Saying “yes” to life, then, is saying “yes” to moving forward with small steps to reap big gains, even if this means doing what little you can with what you little you have along the way.

8) Just decide to get moving

Sometimes, we are stopped cold in our tracks. The entanglements of an interaction seem hopelessly impossible to negotiate. The requirements of a situation seem hopelessly impossible to navigate.

What if we can’t decide what to say or do?

The answer is stupid simple: call a timeout (or not) and just decide to get moving again, or at the very least, just firm up the resolve to keep moving or to get moving again.

Just remember: indecision is no excuse for inaction; a good plan today is better than a perfect plan tomorrow. Here, saying “yes” to life is saying “yes” to good enough.

9) Measure the measurable

If possible, and if you deem it desirable, measure the measurable.

Anything that is monitored and measured over time in keeping with the time delay is bound to improve because it follows this fundamental principle: “energy flows where attention goes.”

If your attention is on continuous improvement, guess what happens? Continuous improvement. Sounds obvious, I know, but it pays to keep it in mind when you’re aiming to improve.

Even subjective measures, using scales of subjective value from 1 to 10, can be useful.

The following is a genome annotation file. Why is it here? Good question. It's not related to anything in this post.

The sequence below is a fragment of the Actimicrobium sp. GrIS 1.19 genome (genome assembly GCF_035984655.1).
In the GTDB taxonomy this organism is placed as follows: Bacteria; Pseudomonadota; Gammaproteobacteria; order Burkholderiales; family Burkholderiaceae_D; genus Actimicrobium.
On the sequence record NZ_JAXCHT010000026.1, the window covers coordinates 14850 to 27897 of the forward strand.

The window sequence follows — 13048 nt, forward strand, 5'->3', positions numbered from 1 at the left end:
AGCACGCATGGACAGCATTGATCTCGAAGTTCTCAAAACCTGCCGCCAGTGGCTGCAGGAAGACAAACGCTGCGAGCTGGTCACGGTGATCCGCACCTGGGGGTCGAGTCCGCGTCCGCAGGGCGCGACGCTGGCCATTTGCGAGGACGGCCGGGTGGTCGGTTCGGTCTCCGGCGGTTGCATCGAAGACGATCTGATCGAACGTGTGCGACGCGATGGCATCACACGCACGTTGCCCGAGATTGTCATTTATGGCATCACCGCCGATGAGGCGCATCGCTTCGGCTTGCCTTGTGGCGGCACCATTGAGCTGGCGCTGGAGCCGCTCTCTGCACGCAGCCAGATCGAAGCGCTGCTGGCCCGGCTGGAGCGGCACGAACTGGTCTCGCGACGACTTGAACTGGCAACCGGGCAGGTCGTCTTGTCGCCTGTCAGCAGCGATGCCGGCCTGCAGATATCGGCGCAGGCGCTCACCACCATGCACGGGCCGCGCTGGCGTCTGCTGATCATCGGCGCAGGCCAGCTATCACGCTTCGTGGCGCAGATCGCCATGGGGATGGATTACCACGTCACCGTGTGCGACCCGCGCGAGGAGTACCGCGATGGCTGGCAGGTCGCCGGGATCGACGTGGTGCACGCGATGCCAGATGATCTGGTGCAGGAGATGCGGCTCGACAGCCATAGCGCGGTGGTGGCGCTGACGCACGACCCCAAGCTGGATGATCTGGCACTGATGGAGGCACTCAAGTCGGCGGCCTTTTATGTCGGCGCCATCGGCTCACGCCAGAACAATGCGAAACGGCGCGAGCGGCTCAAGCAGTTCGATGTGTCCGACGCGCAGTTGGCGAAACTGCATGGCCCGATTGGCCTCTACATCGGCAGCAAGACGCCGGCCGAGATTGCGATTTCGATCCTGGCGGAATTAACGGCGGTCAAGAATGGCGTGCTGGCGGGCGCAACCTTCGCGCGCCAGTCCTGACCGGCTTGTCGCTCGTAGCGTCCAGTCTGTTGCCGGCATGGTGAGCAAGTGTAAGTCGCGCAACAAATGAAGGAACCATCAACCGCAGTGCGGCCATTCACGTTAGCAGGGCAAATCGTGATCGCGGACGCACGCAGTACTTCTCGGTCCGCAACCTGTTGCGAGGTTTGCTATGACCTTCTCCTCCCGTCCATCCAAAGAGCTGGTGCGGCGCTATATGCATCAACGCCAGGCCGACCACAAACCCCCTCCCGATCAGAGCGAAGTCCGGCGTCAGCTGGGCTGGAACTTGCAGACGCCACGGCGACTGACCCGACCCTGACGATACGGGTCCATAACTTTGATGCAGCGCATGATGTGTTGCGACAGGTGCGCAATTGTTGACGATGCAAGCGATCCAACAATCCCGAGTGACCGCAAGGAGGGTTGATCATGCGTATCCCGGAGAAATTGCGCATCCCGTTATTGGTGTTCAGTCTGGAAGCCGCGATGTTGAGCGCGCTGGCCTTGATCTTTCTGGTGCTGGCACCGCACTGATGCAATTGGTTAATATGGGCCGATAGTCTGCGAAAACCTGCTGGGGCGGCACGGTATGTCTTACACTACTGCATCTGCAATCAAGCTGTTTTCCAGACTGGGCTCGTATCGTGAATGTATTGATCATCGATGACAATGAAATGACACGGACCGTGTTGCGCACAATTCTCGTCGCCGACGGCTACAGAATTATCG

Saying “yes” to life is saying “yes” to keeping your focus on measurable improvements.

10) Need a problem to solve?

One good way to stay on top of your game is to look for potential problems in your life by shedding some light in those areas of your life where you haven’t had time to sweep.

If you do this, you will usually find something in need of attention. Here, saying “yes” to life is saying “yes” to clearing the cobwebs in service to having a stitch in time save nine.

11) Progress is not perfection

From a great (physical) distance, the earth appears quite placid and peaceful. Likewise, from a great (psychological) distance, the lives of other people can sometimes appear quite perfect.

Do not be fooled.

Most persons, by virtue of being here on this planet at this time, are spiritual works in progress, and where there is progress, there is simply progress on the way to seeming perfection.

Also, what might be perfect for others might not be perfect for you, and so, do not for a moment feel discouraged by the seeming progress and perfection in the lives and loves of others.

Many people have been conditioned, even programmed, to be good actors in a world that is mostly a stage and you cannot always know for sure what is happening with them or to them.

Saying “yes” to life is saying “yes” to keeping your focus on your own progress.

12) The proof is in the pudding

If someone you know makes a good pudding, and if someone you know makes a bad pudding, who are you going to seek advice from on your way to making a pudding that pleases the palate?